The risks of STI/HIV infection and of physical and sexual violence have traditionally been associated with sex work. Recently, The Lancet published some systematic reviews that provided compelling evidence of the harmful workings of criminalization in these contexts. Shannon et al. (2015) reviewed 87 studies on sex workers’ HIV risk. They modeled the reduction of potential HIV infections through structural changes in regions with high HIV prevalence among female sex workers and found that decriminalization of sex work would have the greatest effect of all on female sex workers’ HIV risk across all settings. It was calculated that decriminalization could avert 33–46% of HIV infections in the coming 10 years, provided it was accompanied by sex worker-led interventions and community empowerment. Shannon et al. predicted notable reduction in client violence and police harassment, safer work environments, and increased condom use as a result of decriminalization. Studies reviewed indicated that the risk of HIV/STI transmission was two to four times amplified among sex workers with criminalization-related experiences, such as the experience of prison or arrest, having sex with police officers to avoid arrest, having condoms or needles and syringes confiscated by the police, or having been subject to police raids.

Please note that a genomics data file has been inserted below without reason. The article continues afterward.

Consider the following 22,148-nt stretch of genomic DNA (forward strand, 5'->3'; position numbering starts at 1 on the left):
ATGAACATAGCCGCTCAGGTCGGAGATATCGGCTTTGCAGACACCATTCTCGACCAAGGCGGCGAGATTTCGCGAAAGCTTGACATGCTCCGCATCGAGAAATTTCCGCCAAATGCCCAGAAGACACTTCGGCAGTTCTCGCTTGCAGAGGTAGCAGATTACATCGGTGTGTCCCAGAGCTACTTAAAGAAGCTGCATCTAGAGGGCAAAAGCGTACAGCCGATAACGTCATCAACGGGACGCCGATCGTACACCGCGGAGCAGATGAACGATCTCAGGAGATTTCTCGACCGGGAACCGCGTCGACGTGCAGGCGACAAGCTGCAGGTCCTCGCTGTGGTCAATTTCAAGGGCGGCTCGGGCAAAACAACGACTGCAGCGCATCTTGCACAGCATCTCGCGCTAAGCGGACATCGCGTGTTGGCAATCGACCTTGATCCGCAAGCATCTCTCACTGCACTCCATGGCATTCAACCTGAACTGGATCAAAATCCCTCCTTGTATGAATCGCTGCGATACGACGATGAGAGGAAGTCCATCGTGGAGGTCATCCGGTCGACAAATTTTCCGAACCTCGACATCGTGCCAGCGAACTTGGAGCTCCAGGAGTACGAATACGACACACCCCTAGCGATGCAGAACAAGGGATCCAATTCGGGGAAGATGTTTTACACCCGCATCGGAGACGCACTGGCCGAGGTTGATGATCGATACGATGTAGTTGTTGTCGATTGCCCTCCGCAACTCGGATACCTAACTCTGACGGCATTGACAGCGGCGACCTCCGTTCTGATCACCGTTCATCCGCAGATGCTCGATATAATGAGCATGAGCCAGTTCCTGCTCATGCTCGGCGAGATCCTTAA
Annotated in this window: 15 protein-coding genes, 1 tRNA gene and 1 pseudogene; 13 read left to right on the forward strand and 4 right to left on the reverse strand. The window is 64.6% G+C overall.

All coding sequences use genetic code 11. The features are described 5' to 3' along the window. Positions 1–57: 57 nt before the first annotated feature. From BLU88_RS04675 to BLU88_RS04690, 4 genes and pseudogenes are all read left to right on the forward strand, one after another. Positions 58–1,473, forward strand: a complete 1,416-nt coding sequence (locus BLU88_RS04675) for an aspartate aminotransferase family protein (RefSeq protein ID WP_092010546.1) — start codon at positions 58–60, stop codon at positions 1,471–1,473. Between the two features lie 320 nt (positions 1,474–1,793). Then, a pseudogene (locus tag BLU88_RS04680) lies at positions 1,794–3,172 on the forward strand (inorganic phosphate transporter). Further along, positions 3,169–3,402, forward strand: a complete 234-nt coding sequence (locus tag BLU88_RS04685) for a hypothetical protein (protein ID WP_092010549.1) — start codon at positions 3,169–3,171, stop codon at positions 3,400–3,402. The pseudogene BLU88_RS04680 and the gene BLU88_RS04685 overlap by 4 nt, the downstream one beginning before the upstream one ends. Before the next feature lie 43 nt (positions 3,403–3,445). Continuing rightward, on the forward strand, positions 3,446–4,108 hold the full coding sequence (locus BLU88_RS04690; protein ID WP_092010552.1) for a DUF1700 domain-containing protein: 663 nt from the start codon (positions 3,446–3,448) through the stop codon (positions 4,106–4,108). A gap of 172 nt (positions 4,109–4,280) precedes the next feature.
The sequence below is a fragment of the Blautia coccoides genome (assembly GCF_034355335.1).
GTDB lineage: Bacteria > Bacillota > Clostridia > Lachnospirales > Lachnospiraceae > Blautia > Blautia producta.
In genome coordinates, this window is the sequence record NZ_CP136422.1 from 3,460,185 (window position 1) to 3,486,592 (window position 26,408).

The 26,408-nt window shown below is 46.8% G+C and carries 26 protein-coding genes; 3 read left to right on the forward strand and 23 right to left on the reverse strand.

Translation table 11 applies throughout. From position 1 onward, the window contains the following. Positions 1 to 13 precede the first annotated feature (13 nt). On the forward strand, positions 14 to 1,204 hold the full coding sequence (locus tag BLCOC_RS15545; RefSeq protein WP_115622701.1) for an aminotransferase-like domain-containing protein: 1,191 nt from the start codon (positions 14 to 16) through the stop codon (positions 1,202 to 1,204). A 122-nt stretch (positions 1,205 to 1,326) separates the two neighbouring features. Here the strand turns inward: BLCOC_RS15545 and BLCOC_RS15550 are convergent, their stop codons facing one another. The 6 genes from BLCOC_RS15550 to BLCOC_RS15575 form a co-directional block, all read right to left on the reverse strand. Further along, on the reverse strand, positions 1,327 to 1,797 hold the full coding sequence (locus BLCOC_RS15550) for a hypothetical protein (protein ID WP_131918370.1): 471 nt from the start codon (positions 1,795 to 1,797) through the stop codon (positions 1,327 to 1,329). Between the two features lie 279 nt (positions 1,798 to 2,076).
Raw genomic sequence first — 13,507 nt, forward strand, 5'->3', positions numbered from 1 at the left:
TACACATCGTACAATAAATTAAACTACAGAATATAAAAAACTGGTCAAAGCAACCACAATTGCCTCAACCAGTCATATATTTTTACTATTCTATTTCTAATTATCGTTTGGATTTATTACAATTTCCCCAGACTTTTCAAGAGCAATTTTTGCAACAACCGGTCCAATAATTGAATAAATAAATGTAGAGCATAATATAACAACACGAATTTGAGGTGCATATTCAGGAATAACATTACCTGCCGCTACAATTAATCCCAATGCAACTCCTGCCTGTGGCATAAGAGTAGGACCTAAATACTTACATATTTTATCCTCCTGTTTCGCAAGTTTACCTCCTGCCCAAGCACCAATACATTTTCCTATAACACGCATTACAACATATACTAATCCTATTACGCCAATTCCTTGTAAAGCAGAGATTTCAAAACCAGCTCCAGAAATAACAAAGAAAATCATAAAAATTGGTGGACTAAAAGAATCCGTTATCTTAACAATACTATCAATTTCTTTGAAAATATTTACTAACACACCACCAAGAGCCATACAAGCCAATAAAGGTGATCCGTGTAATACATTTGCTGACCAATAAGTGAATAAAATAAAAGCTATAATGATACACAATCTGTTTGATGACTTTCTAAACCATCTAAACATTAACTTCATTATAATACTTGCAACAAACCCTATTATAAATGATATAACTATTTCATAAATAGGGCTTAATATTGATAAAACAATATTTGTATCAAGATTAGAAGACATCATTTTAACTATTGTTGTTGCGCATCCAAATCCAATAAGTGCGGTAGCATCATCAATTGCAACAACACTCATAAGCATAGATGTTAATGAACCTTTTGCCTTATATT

Deering et al. (2014) systematically reviewed 42 international studies on sexual and physical violence against sex workers. They calculated that the risk of violence was amplified up to seven times among sex workers with criminalization-related experiences. Oppression and criminalization make sex workers vulnerable to violence from managers, clients, and other individuals, from social services, the police, immigration officials, and the judiciary (see also ICRSE, 2016b). The review indicated that street-based workers, migrant workers, drug-addicted workers, and transgender workers were particularly vulnerable. Criminalization (including oppressive anti-trafficking and migration policies) produces (sexual) abuse and exploitation of sex workers, because the whore-stigma legitimizes all sorts of presumptuous behavior and supports a culture of impunity for violence and aggression. Besides, illegality and stigma denies sex workers equal protection under the law and forecloses them taking recourse to the courts. Millions of sex workers around the world are not able to rely on the police for protection, but rather run the risk of being fined or incarcerated themselves when reporting crimes against them.